• This Cosmosphere exhibit features astronaut John Glenn who died, Thursday, Dec. 8, 2016.

  • This Cosmosphere exhibit features astronaut John Glenn who died, Thursday, Dec. 8, 2016.

  • This Cosmosphere exhibit features astronaut John Glenn who died, Thursday, Dec. 8, 2016.

  • This Cosmosphere exhibit features astronaut John Glenn who died, Thursday, Dec. 8, 2016.

  • This Cosmosphere exhibit features astronaut John Glenn who died, Thursday, Dec. 8, 2016.

  • This Cosmosphere exhibit features astronaut John Glenn who died, Thursday, Dec. 8, 2016.

  • This Cosmosphere exhibit features astronaut John Glenn who died, Thursday, Dec. 8, 2016.

  • This Cosmosphere exhibit features astronaut John Glenn who died, Thursday, Dec. 8, 2016.

  • This Cosmosphere exhibit features astronaut John Glenn who died, Thursday, Dec. 8, 2016.

  • This Cosmosphere exhibit features astronaut John Glenn who died, Thursday, Dec. 8, 2016.

Cosmosphere remembers John Glenn as 'hero,' 'icon'

Thursday, December 8, 2016

Helen Unruh remembered a quote by John Glenn that always stood out to her.

"I don't know what you could say about a day in which you have seen four beautiful sunsets," Unruh, who is retired from the Cosmosphere in Hutchinson, recalled Thursday after learning of Glenn's death.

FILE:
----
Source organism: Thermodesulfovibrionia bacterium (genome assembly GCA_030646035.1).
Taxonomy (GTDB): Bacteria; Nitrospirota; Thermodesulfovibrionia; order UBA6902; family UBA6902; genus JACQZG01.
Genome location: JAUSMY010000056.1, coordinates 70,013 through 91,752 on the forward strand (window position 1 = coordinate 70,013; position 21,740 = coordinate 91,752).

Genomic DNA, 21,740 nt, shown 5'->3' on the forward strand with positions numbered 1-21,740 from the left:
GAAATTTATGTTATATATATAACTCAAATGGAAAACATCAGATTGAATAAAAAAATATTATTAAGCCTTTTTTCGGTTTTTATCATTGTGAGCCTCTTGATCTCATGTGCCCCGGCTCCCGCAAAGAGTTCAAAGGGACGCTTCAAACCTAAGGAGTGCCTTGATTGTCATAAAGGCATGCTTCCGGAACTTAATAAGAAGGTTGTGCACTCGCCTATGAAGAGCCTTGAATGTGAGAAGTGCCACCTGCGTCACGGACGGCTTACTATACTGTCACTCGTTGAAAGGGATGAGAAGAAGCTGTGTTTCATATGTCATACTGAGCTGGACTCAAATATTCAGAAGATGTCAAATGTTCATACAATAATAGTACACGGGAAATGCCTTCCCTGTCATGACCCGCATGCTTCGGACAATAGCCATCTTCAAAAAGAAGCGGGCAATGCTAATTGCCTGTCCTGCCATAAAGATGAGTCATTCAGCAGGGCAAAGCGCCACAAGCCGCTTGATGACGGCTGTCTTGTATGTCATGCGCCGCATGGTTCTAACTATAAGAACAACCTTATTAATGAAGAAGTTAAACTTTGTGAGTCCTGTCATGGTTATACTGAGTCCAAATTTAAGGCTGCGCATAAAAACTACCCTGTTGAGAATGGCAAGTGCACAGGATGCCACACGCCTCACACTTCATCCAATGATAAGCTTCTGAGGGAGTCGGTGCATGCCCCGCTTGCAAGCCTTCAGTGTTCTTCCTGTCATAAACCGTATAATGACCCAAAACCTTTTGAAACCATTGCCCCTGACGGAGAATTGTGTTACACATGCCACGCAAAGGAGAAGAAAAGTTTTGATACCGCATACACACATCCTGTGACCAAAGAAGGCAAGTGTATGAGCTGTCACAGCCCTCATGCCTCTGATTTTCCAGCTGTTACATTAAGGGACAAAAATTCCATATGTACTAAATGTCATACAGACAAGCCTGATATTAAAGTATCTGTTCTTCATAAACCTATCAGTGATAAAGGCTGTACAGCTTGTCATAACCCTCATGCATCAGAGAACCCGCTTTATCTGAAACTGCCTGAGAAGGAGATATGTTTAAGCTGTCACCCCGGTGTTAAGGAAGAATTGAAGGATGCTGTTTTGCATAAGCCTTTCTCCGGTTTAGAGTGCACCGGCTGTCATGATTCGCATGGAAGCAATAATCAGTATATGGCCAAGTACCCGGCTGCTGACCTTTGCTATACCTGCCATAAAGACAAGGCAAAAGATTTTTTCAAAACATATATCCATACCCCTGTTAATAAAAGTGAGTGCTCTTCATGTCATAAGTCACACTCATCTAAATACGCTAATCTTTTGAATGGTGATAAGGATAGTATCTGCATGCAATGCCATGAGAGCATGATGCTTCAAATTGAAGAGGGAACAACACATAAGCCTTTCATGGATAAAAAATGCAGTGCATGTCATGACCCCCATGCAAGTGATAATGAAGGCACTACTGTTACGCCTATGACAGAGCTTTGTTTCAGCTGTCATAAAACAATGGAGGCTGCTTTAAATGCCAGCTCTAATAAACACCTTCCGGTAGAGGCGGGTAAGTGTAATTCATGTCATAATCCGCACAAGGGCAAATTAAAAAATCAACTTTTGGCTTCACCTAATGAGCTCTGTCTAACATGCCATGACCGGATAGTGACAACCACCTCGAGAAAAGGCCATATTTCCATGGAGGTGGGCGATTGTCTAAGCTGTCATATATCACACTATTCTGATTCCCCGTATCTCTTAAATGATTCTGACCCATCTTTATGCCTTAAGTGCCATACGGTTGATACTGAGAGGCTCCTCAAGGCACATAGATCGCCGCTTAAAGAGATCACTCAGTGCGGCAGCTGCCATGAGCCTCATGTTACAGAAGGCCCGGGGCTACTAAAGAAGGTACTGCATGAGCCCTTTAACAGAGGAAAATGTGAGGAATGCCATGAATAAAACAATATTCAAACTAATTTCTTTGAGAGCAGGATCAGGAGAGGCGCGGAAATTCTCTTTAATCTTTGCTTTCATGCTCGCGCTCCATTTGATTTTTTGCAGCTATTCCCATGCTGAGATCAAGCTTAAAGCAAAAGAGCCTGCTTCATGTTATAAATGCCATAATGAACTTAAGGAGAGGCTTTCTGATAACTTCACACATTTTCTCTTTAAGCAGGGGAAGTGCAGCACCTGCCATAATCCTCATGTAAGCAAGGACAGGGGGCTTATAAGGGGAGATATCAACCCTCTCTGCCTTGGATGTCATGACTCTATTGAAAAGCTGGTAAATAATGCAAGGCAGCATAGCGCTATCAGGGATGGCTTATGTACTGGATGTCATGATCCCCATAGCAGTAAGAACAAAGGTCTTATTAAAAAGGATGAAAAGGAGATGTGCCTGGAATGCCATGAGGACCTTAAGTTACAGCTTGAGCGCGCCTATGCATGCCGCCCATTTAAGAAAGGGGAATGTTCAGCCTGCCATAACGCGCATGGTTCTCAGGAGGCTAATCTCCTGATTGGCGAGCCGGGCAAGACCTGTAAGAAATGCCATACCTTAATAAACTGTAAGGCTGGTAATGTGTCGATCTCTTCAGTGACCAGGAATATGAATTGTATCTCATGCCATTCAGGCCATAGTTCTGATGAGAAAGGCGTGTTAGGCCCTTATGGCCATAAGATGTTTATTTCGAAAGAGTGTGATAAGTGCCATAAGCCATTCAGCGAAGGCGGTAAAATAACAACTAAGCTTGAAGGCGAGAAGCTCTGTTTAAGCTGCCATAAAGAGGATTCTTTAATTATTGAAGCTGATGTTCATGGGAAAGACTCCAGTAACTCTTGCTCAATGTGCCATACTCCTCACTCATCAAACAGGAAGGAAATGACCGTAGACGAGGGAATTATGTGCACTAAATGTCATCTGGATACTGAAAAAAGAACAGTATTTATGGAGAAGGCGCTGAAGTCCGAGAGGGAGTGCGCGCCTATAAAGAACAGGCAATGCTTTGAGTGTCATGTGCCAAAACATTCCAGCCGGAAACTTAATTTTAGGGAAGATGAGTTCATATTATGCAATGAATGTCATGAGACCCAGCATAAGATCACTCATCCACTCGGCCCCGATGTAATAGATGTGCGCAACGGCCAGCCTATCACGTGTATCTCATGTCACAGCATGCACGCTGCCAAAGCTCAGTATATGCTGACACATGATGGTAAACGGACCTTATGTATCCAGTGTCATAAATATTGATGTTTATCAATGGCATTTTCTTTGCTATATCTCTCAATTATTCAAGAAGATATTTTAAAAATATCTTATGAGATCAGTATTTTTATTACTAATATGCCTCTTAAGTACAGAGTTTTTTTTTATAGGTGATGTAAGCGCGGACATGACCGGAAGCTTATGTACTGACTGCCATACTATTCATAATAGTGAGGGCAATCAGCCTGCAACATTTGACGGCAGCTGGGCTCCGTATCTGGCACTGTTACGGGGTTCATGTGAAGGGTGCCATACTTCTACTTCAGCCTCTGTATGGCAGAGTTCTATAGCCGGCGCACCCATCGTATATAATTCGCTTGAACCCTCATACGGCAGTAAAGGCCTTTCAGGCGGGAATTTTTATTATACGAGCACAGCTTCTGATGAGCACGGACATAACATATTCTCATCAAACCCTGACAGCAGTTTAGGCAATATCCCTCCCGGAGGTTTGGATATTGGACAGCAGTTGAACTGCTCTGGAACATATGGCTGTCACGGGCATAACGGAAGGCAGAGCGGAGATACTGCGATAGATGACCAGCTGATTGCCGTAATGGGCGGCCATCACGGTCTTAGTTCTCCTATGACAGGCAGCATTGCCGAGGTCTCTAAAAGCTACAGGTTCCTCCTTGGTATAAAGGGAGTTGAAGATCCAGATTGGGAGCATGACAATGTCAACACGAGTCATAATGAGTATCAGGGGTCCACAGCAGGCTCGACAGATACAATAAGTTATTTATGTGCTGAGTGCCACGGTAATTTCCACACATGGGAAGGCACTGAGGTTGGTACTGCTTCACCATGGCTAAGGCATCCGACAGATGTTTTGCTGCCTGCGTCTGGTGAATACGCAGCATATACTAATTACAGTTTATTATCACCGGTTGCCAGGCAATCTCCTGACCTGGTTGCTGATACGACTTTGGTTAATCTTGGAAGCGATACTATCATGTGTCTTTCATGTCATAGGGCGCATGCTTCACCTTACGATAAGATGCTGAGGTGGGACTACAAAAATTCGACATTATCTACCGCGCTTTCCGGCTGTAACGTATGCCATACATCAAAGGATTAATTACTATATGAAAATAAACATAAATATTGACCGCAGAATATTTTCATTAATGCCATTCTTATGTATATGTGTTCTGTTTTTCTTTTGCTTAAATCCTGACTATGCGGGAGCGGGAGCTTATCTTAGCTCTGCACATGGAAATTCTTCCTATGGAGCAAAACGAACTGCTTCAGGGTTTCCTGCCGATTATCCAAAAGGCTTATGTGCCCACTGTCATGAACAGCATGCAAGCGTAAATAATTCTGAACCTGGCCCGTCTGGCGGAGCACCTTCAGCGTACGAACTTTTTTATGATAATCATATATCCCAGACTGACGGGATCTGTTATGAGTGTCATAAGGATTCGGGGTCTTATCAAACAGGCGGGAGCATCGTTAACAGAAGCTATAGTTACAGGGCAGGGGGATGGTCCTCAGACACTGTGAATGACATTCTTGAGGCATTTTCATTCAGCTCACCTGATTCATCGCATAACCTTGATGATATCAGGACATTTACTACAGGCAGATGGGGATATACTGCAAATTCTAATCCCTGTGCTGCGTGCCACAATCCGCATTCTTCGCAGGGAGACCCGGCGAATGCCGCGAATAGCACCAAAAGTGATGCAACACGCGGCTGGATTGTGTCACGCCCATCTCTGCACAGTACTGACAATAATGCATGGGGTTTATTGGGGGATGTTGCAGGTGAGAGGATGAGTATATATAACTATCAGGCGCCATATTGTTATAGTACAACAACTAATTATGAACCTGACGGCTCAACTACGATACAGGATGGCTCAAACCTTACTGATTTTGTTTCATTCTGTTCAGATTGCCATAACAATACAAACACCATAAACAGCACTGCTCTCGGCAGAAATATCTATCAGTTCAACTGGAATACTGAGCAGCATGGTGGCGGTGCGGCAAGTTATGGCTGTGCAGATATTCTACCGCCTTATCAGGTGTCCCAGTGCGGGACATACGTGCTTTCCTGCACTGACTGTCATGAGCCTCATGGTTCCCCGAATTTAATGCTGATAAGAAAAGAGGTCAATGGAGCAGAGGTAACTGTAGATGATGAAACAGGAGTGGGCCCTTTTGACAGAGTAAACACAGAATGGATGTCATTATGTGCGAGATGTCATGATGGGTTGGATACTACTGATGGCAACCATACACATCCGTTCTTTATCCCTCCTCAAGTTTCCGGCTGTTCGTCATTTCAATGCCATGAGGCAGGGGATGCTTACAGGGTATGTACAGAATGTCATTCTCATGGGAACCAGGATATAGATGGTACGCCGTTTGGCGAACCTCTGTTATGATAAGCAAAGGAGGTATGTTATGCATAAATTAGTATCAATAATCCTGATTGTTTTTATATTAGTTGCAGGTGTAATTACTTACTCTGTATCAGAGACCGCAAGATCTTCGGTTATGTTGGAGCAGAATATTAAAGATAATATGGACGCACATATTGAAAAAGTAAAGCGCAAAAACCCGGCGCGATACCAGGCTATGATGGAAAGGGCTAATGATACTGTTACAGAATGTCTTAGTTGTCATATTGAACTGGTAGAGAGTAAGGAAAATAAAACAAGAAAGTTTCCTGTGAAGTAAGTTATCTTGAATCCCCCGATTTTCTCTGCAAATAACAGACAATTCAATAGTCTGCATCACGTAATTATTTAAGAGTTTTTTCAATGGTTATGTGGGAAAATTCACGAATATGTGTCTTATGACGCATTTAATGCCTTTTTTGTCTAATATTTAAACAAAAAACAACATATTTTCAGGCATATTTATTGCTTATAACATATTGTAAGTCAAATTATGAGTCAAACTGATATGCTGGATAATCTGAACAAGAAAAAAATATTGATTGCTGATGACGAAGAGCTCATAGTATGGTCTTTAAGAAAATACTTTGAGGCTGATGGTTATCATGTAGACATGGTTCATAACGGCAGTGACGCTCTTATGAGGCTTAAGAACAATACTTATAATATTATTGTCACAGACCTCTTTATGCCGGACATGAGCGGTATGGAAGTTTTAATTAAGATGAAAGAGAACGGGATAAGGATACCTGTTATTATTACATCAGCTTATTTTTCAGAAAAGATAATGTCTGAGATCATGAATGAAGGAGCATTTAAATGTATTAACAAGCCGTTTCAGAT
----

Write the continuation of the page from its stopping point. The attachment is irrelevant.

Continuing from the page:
Glenn, the first American to orbit Earth, was 95.

"I never met him personally, but I certainly admired his courage," Unruh said. "It's easy to call people heroes, but he really was."

The Mercury program that first sent Americans such as Glenn into space, is a centerpiece of the history on display at the Cosmosphere.

Glenn's Mercury-Atlas 6 mission in 1962 was a milestone for the American space program, Cosmosphere President Jim Remar said. Before then, the United States had only sent astronauts into suborbital flight, while the Soviet Union had achieved manned orbit.

Glenn's success "lent credence to Kennedy's challenge to reach the moon by the end of the decade," Remar said. "John Glenn was an American icon."

Glenn's return to space aboard the shuttle Discovery in 1998 provided a boost to the Cosmosphere.

Director of Visitor Experience Tom Holcomb said the Cosmosphere's five space camps for senior citizens were full that year, up from the usual two per year.

"They were wildly popular," he said.

"It helped here at the Cosmosphere," Remar said. "We celebrated it and saw an uptick in interest."